The case was brought against Success company which operates in Kolombangara.
The winning of the case means Success company would have to halt its operations in some of the areas on the island.
Mr Ferguson Vaghi, KIBCA Coordinator said they are delighted with the outcome of the court order.
“We pleased that the court understood the seriousness of the issue the area’s conservation significance,” said Mr Vaghi.
He said they are determined to prevent logging above 400m altitude on Kolombangara Island.
“All landholders on Kolombangara agreed not to log above 400m by signing a community conservation agreement.
“The court ruling enforces the wishes of Kolombangaran people and creates an important precedent.
“The laws that control logging are valid and must be respected,” he said.
He added that those that sought to cash in on an enticing logging contract have learnt not to trust Success Company.
“The case raises important issues for the Solomon Islands Government,” said Mr Vaghi.
Mr Vaghi said the Government should suspend all logging operations of Success Company.
“It is likely that all operations by Success Company are illegal because they do not have an approved environmental impact assessment.
“This includes Lots 9 and 10 and Sunvangga on Kolombangara Island and Kohingo on New Georgia Island.
“The Government also needs to deal with the conflict of interest of the Minister for Forestry, Bodo Dettke, whose Ministry approves logging operations by the company he owns, Success Company,” he said
KIBCA was represented by the Public Solicitor’s Office and the case was brought through the Landowners’ Advocacy and Legal Support Unit (LALSU).
In the case, Justice Chetwynd issued an injunction against Success Company Limited (the licensee) and Xiang Lin (SI) Timber Ltd (the logging company) to stop them from conducting any logging operations on part of Kolombangara Island in breach of laws made to help protect the environment.
The KIBCA case was brought on two main legal grounds:
1) to stop logging above 400m Above Sea Level where no specific approval had been granted by the Commissioner of Forests; and
2) to stop logging in breach of the Environment Act, where no development consent had been granted by the Director of Environment and Conservation.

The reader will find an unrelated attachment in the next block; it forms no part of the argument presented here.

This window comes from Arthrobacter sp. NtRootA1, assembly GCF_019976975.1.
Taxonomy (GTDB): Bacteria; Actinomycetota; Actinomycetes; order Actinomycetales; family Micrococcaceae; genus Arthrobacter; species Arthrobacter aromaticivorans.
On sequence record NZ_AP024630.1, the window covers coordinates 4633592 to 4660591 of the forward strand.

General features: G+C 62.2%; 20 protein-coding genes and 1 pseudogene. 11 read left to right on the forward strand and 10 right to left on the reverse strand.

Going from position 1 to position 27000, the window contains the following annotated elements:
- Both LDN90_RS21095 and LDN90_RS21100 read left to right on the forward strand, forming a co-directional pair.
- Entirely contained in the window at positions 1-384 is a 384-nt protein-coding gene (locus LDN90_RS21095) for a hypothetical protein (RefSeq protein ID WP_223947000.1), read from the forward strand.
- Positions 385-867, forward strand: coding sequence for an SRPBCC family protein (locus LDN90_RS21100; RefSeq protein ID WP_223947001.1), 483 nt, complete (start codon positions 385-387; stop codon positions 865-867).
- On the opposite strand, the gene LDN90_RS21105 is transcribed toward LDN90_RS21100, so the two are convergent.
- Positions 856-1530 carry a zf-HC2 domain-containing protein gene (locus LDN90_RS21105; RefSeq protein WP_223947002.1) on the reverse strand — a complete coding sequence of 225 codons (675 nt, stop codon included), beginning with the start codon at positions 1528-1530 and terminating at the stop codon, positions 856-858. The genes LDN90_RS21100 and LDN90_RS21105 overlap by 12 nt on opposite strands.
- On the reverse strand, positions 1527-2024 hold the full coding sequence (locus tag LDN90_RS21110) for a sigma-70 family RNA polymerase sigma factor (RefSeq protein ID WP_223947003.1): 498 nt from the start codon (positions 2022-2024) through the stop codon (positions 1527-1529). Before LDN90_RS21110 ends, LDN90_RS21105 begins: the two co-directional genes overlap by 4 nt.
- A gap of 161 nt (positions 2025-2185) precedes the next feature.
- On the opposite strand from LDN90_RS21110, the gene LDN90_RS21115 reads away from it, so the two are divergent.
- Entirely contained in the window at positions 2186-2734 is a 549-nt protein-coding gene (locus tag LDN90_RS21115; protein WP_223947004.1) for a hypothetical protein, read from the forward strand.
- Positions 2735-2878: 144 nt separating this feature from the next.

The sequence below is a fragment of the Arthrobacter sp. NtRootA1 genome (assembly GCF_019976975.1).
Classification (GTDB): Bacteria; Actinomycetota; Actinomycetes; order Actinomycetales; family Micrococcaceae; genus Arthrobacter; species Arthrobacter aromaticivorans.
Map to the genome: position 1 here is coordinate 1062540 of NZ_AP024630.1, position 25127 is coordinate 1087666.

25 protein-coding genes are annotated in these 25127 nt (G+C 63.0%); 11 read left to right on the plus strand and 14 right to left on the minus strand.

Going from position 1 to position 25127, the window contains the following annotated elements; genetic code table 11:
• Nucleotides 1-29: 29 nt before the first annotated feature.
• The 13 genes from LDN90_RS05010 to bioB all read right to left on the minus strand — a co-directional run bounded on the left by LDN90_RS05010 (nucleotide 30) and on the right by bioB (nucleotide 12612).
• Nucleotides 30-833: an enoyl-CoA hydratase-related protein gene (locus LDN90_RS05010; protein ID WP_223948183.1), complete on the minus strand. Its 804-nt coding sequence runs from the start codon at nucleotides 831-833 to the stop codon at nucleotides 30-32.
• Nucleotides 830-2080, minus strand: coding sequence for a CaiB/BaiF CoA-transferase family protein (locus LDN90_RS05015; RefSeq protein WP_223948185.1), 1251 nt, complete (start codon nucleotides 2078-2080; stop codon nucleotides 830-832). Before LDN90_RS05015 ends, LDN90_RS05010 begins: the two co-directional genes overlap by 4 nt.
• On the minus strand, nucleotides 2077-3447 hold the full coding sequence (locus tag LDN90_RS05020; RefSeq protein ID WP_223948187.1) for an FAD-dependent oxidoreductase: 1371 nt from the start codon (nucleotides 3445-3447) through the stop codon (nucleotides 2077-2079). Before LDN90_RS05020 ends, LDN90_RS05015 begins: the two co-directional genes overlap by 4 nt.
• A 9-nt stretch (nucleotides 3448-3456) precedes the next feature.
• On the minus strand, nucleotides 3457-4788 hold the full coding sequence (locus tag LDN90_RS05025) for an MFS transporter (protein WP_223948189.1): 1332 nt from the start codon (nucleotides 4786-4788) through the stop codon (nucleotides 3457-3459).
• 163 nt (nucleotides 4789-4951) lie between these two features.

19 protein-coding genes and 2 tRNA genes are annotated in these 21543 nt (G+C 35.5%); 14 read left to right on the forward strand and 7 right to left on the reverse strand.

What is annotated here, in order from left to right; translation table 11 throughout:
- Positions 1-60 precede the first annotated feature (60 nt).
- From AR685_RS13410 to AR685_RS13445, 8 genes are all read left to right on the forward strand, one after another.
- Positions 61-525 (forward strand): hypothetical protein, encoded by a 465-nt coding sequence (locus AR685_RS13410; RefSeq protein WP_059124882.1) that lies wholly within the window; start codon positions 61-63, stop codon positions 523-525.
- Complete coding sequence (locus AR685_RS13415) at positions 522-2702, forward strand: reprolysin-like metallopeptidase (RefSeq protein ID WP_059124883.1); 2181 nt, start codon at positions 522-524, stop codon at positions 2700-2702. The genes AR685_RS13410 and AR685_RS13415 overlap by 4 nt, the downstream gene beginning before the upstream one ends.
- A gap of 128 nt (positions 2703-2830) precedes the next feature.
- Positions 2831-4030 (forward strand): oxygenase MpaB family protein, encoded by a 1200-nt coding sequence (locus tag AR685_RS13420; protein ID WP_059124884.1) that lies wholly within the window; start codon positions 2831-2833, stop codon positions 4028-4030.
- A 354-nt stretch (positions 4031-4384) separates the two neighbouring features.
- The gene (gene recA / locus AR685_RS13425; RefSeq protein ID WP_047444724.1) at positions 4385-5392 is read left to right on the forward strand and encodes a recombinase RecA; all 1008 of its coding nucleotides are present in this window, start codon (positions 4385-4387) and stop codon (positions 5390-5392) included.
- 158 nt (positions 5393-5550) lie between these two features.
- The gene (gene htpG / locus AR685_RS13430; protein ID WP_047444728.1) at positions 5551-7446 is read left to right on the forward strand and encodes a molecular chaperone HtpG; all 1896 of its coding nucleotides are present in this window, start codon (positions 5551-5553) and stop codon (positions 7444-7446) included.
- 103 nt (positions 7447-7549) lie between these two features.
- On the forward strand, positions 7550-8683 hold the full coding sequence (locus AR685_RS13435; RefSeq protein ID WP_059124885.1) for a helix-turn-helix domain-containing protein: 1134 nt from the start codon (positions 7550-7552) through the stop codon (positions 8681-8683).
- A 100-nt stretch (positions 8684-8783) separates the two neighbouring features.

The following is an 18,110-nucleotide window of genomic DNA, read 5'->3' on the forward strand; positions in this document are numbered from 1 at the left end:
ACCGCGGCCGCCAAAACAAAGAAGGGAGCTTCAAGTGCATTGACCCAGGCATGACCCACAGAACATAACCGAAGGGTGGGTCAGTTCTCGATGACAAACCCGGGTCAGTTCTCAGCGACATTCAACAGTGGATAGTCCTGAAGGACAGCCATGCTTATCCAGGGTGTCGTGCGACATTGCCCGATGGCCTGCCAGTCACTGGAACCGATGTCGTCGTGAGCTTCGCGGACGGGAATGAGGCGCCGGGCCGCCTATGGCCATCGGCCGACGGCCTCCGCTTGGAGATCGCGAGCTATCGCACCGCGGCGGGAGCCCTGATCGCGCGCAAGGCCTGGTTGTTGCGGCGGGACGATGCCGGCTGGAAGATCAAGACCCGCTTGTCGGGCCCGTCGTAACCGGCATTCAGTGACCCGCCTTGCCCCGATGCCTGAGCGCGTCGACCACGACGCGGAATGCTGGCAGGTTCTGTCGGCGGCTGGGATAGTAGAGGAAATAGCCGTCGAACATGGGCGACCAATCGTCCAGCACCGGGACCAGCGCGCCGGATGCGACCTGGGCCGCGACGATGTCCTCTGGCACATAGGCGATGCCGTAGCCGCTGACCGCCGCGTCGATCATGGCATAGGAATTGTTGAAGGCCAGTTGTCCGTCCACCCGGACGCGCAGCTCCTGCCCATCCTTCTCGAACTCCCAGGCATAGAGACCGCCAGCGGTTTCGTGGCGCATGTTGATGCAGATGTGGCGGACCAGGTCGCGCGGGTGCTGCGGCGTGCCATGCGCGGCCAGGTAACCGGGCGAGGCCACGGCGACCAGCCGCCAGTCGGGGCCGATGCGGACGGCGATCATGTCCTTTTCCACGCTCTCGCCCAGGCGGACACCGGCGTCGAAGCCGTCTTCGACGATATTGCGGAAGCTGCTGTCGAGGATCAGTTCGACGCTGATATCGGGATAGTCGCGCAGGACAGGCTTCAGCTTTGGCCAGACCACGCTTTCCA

KIBCA was successful in obtaining an injunction against the licensee and logging company on both grounds.
Justice Chetwynd also made a declaration that KIBCA was not required to obtain the consent of the Attorney-General to bring these proceedings to enforce environmental or forestry laws.
“This judgment from the High Court is legally important for two reasons. First of all, it recognises that companies cannot log forests above 400m unless they have a specific approval from the Commissioner of Forests.
“On Kolombangara Island, the forest above 400m has special ecological values that our KIBCA is seeking to conserve for the benefit of future generations on Kolombangara Island, and this judgment helps them do that.
“Secondly, the judgment is important because it recognises that the Environment Act must be followed by companies doing logging in the Solomon Islands.
“Companies need to do an Environmental Impact Assessment and seek development consent from the Director of Environment and Conservation before they can start logging,” said Mr Vaghi.
Thirdly, the declaration made by the Court was very significant for KIBCA as the claimant in the case, and has implications for other landowner associations set up to protect the environment, said Mr Vaghi.
The Court recognised that since KIBCA and its members have an interest in protecting the environment on Kolombangara Island, they also have the right to bring companies to court to stop them from breaching laws that are designed to protect the environment.
Mr Vaghi, explained that Environmental Impact Assessment (or EIA) is a legal process where a scientific expert must prepare a report on the likely effects of major developments on the communities and their environment, and submit it to the Ministry of Environment.
The Director then hears from all stakeholders, and makes a decision about whether logging or other development should go ahead.
“The EIA process applies for all logging operations, as well as other major forms of development like mining.
“Even if logging companies have a license from the Ministry of Forests, they cannot start logging until they also go through EIA, and have a development consent from the Ministry of Environment.
“Through the EIA process, communities affected by development have a right to be heard, and must be given an opportunity to object to logging or mining on their land on environmental, social or cultural grounds.
“If companies do not comply with the EIA laws, this deprives landowners and communities of their rights to voice their opinions about development that affects their lives, culture and land,” said Mr Vaghi.
KIBCA is confident that there are ways of providing jobs and benefits to local islanders while protecting the forest above 400m.
That is why they are promoting Kolombangara Island to tourists and developing other livelihood programs.
This year they distributed 73 education scholarship to local families worth over $60,000.
The LALSU has been running legal awareness training for the past 15 months under an EU-funded project across the provinces, which included training on EIA and the Environment Act.
Last week, it also went out to speak to landowners at Hunda, Kuzi and Kaza on Kolombangara Island about the court case and conducted training on the EIA laws.
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